Die-hard fans of Griselda know what to expect when they hit play on any album executive-produced by the imprint’s abbot, Westside Gunn: tight production curation, great features, excellent sequencing, and—as of late—scene-stealing performances by Stove God Cooks. However, one thing they generally haven’t been able to expect is the unexpected.
This isn’t to discredit the Flygod, nor comment on his growth or progression as an artist. As a curator, his projects have acted as springboards for talents like Estee Nack, Rome Streetz, and producers like Conductor Williams—not to mention visual artists like Isaac Pelayo. Yet, even while diversifying and playing with his overall sound on projects leading up to his latest LP, And Then You Pray For Me, he’s primarily remained within a particular sonic wheelhouse.
Pray For Paris—the precursor for this project—was his most inviting release to date, an easy entry point for new listeners. In the months leading up to And Then You Pray For Me, we saw Gunn traveling the world, living his best life (for a great recap, listen to Westside Pootie’s interlude at the end of “JD Wrist”). By all accounts, based on the snippets, we were in for something special.
His highly anticipated new release, which sits at a relatively hefty 21 tracks, did deliver many things we expected, like an AA Rashid intro, an interlude from his daughter berating our wealth, a poem from the always-dope Keisha Plum, hell, even a wrestling sample. As a great nod back to PFP, Cartier A. Williams appears again with a tap dancing interlude produced by Mr. Green (a producer we haven’t seen Gunn work with in years).
But he also delivered something else: trap beats. Like, a lot of them. Where 10’s “Flygod JR” saw him metaphorically dipping his toes in a new direction, this LP sees him take a swan dive and swim across the lake. With production handled by the likes of “Sicko Mode” producer Tay Keith and little-known producer Miguel da Plug (who handled a few too many tracks), among others, Gunn spends more than half the album on what may feel like a blindsiding side quest for longtime fans.
This, of course, isn’t something he didn’t foresee ruffling feathers; in a clip shared via Instagram, he predicted blow-back from core fans.
“You’re going to have the core underground fans that only listen to boom bap who hate because they’re going to say, ‘This nigga changed,'” he noted.
The resulting experimentation is a mixed bag that relies on the listener’s ability to go with the flow. Some of the risks, of course, pay off more than others. The Tay Keith/Griselda collaboration, “Kostas” (featuring Benny and Conway), is the best of the bunch and frankly an LP standout. Conway, in particular, who was still under anesthesia post-surgery for his fractured right tibia and dislocated kneecap, went crazy with his extended verse.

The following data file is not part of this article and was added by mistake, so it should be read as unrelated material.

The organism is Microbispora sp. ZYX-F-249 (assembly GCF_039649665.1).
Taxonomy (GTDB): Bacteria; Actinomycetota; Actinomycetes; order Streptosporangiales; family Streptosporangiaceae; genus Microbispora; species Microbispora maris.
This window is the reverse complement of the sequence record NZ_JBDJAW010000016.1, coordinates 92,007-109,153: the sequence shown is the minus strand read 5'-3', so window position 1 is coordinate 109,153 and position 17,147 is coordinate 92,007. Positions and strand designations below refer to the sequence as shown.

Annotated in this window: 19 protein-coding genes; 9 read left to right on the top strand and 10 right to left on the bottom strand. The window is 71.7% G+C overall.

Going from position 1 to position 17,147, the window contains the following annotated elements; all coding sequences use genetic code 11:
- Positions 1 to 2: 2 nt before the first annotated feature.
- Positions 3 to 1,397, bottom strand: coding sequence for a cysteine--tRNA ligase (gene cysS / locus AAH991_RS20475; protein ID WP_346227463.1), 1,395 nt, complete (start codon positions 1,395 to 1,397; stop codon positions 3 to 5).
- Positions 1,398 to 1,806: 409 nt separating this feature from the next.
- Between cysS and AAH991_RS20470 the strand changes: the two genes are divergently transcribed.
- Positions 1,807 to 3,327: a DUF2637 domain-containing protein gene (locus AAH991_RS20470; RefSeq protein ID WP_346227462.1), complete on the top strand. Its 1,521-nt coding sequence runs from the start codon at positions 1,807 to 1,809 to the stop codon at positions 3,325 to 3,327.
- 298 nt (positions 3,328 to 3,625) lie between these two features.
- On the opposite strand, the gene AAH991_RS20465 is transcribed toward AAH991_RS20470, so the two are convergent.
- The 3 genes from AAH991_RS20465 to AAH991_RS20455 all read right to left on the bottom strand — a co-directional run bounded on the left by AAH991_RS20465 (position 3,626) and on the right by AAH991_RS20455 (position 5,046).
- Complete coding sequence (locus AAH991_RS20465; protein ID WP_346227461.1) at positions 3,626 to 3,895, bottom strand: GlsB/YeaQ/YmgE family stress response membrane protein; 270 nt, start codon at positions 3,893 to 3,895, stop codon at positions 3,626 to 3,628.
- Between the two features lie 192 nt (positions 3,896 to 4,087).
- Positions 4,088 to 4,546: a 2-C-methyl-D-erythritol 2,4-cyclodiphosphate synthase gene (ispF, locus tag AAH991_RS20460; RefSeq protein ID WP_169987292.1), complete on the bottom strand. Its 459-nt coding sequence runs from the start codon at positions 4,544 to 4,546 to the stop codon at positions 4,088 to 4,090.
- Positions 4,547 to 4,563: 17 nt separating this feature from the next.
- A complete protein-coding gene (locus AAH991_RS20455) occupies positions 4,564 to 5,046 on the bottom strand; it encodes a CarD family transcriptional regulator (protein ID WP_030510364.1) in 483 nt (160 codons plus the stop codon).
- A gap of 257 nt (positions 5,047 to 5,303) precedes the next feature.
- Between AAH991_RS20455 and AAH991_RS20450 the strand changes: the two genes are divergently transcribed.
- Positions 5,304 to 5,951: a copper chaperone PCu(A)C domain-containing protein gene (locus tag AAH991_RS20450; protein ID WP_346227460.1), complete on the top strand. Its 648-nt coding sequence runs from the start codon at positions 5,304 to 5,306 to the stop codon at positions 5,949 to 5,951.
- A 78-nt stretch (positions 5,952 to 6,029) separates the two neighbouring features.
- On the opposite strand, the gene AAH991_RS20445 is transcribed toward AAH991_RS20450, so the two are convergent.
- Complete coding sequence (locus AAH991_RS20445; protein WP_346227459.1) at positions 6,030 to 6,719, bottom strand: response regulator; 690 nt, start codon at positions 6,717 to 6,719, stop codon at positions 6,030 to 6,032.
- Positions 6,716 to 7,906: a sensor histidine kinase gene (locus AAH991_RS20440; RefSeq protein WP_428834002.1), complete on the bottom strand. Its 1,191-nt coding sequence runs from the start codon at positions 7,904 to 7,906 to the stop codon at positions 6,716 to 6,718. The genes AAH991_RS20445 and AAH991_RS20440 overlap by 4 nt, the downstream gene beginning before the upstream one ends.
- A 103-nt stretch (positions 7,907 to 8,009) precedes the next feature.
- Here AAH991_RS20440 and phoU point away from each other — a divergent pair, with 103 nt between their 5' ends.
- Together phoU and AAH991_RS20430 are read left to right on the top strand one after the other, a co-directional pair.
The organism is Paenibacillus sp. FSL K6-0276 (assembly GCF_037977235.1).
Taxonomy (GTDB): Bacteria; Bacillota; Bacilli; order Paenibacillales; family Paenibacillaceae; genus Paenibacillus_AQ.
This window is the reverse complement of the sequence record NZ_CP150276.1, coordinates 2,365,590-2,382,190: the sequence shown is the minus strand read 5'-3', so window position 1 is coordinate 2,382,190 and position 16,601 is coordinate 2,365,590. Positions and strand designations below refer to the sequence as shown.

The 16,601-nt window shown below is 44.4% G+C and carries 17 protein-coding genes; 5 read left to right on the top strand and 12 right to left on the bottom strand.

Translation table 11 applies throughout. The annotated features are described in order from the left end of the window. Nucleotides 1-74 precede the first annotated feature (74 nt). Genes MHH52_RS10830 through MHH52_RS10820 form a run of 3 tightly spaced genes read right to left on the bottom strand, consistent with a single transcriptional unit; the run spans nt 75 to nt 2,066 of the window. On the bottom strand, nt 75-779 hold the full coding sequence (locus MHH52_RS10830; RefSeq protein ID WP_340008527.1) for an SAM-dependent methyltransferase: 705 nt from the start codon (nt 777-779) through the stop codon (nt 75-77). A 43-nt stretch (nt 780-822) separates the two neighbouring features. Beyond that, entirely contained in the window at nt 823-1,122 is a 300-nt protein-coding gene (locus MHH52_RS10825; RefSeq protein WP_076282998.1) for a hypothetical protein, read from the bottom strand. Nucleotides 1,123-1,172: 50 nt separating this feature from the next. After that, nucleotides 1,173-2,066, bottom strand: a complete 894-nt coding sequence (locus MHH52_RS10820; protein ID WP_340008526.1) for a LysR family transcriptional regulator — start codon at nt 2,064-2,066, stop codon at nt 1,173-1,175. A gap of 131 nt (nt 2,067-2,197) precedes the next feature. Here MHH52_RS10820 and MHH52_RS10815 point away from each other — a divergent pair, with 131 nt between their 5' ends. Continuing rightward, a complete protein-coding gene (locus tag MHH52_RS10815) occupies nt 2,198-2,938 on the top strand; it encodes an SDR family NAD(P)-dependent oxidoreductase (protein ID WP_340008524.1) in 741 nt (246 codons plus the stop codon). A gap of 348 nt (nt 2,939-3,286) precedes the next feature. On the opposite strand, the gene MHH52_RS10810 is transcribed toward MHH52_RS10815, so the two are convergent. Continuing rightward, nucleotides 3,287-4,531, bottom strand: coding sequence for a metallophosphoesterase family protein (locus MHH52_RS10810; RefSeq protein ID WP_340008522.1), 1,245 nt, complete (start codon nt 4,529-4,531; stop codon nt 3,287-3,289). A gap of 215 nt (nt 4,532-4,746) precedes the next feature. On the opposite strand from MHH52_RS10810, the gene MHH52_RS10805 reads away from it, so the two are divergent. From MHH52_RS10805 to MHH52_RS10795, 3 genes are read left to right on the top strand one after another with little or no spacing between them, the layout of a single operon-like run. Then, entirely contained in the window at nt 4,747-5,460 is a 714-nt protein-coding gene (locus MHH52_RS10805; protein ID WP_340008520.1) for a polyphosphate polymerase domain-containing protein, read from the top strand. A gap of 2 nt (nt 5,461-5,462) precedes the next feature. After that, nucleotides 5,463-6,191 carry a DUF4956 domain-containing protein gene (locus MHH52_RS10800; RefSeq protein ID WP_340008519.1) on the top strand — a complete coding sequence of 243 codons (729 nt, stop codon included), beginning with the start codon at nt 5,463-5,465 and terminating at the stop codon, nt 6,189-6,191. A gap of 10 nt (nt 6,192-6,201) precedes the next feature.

Other winners include “Mr Everything,” which sees him trade bars with Jeezy, and the Miguel da Plug-produced “Ultra GriZelda, featuring a standout guest verse from Denzel Curry.
Still, for those on the fence, songs like the sonically generic “LL BOOL GUNN,” which sees WSG adapting his bars and aesthetic to a more formulaic flow, may not change minds. If you compare this to his EST GEE collaboration “Steve and Jony,” produced by Tay Keith & Deats, he sounds more relaxed.
But for the real ones, the benevolent Flygod sticks to the tried and true for the other half of the LP’s tracks and delivers some incredible joints. “Mamas PrimeTime” kicks the album off with a bang, with huge guest verses from JID and Conway that don’t disappoint. Then there’s the soulful “Kitchen Lights,” produced by DJ Benoit, which is gorgeous—the audio equivalent of angel tears. Arguably one of the finest Stove God verses in his catalog, as he shines his coke-rap crown with lines like, “You talkin’ to a nigga that counted a half a million cash/With cocaine under his fingernails.”
Elsewhere, Gunn eats the jazzy “Flygod 2x,” a beat that fit him like a glove. Also, unsurprisingly, everything Conductor Williams touches is excellent. “The Revenge of Flips Leg” with Rome Streetz is probably the better of the producer’s two contributions.
“House of GLORY” is another shiny gem, with Gunn and Stovie sliding over possibly the best RZA beat we’ve heard in over a decade and some change.
It does feel like Gunn melded two juxtaposed projects together. One providing elite-level material polished with the well-defined Griselda aesthetic he’s spent his career carefully defining. The other traverses a sound that he has yet to master to the same degree.
Conversely, there is something admirable about leaning into it rather than going small. And as his “big ass bracelet” suggests, going big is in his DNA. In Gunn’s words, the album is for him; he’s evolving, exploring and making the music he feels like making in the moment, which isn’t a faux pas. If anything, keeping artists contained in boxes and chastising them for exploring outside of it is a “you problem” for the audience.
Still, there is another meta verse where this project could have been split into two distinct parts–going all in with what worked best production-wise and diversifying the credits to help make this dominant brand break as palatable as possible. Ultimately, amid very high highs, it heavy-handedly embraces a sound that his most devout fans often turn to Griselda to avoid. Whether the initial shell shock wears off for those listeners remains to be seen.